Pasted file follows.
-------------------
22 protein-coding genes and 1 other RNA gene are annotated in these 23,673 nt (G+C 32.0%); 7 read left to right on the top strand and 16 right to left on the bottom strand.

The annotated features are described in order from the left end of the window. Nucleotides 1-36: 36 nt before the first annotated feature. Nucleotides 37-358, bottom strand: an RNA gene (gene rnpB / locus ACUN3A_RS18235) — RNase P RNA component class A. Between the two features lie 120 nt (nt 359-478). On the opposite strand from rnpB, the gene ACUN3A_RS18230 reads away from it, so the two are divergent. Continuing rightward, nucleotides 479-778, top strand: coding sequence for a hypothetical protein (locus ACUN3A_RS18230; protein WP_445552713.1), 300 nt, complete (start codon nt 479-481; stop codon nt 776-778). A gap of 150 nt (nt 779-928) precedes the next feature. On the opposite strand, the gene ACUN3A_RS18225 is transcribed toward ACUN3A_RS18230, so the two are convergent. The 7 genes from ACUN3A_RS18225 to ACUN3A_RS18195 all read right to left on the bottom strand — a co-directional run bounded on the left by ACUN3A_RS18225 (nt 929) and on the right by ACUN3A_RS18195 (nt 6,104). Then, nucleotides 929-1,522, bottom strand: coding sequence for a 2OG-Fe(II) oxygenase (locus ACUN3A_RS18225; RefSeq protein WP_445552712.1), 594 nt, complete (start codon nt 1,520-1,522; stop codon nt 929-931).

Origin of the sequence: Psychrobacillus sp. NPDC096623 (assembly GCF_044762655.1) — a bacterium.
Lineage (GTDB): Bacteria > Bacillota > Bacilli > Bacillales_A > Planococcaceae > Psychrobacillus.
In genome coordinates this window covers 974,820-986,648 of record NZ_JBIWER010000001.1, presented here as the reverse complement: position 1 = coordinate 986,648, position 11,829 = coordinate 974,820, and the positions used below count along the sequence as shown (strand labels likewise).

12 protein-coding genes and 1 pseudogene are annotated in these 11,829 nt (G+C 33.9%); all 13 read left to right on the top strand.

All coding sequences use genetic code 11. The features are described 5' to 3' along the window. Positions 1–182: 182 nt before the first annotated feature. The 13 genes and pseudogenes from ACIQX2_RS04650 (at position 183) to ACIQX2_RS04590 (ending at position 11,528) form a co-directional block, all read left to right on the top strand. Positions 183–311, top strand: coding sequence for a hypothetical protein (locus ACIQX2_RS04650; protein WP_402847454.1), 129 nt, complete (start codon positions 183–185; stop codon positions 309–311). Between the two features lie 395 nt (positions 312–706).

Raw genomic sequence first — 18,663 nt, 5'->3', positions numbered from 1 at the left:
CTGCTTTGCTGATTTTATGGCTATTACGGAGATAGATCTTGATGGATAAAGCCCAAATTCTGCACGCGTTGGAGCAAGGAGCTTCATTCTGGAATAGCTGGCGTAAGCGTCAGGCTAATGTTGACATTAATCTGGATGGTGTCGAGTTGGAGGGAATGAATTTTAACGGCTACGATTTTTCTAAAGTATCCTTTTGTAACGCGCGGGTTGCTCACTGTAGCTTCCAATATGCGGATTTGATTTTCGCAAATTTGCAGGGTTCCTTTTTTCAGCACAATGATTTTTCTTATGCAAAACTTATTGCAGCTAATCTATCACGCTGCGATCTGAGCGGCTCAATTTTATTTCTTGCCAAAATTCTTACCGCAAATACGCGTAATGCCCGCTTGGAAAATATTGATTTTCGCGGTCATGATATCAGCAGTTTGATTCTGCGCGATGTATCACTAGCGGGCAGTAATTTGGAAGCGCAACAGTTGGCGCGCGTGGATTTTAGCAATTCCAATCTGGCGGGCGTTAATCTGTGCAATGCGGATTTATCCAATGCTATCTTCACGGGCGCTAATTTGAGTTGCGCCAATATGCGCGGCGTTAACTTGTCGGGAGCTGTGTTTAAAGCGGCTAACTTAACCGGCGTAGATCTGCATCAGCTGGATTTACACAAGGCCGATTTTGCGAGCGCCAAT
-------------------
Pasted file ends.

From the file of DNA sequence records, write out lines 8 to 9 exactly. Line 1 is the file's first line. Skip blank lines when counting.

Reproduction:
Raw genomic sequence first — 18,663 nt, 5'->3', positions numbered from 1 at the left:
CTGCTTTGCTGATTTTATGGCTATTACGGAGATAGATCTTGATGGATAAAGCCCAAATTCTGCACGCGTTGGAGCAAGGAGCTTCATTCTGGAATAGCTGGCGTAAGCGTCAGGCTAATGTTGACATTAATCTGGATGGTGTCGAGTTGGAGGGAATGAATTTTAACGGCTACGATTTTTCTAAAGTATCCTTTTGTAACGCGCGGGTTGCTCACTGTAGCTTCCAATATGCGGATTTGATTTTCGCAAATTTGCAGGGTTCCTTTTTTCAGCACAATGATTTTTCTTATGCAAAACTTATTGCAGCTAATCTATCACGCTGCGATCTGAGCGGCTCAATTTTATTTCTTGCCAAAATTCTTACCGCAAATACGCGTAATGCCCGCTTGGAAAATATTGATTTTCGCGGTCATGATATCAGCAGTTTGATTCTGCGCGATGTATCACTAGCGGGCAGTAATTTGGAAGCGCAACAGTTGGCGCGCGTGGATTTTAGCAATTCCAATCTGGCGGGCGTTAATCTGTGCAATGCGGATTTATCCAATGCTATCTTCACGGGCGCTAATTTGAGTTGCGCCAATATGCGCGGCGTTAACTTGTCGGGAGCTGTGTTTAAAGCGGCTAACTTAACCGGCGTAGATCTGCATCAGCTGGATTTACACAAGGCCGATTTTGCGAGCGCCAAT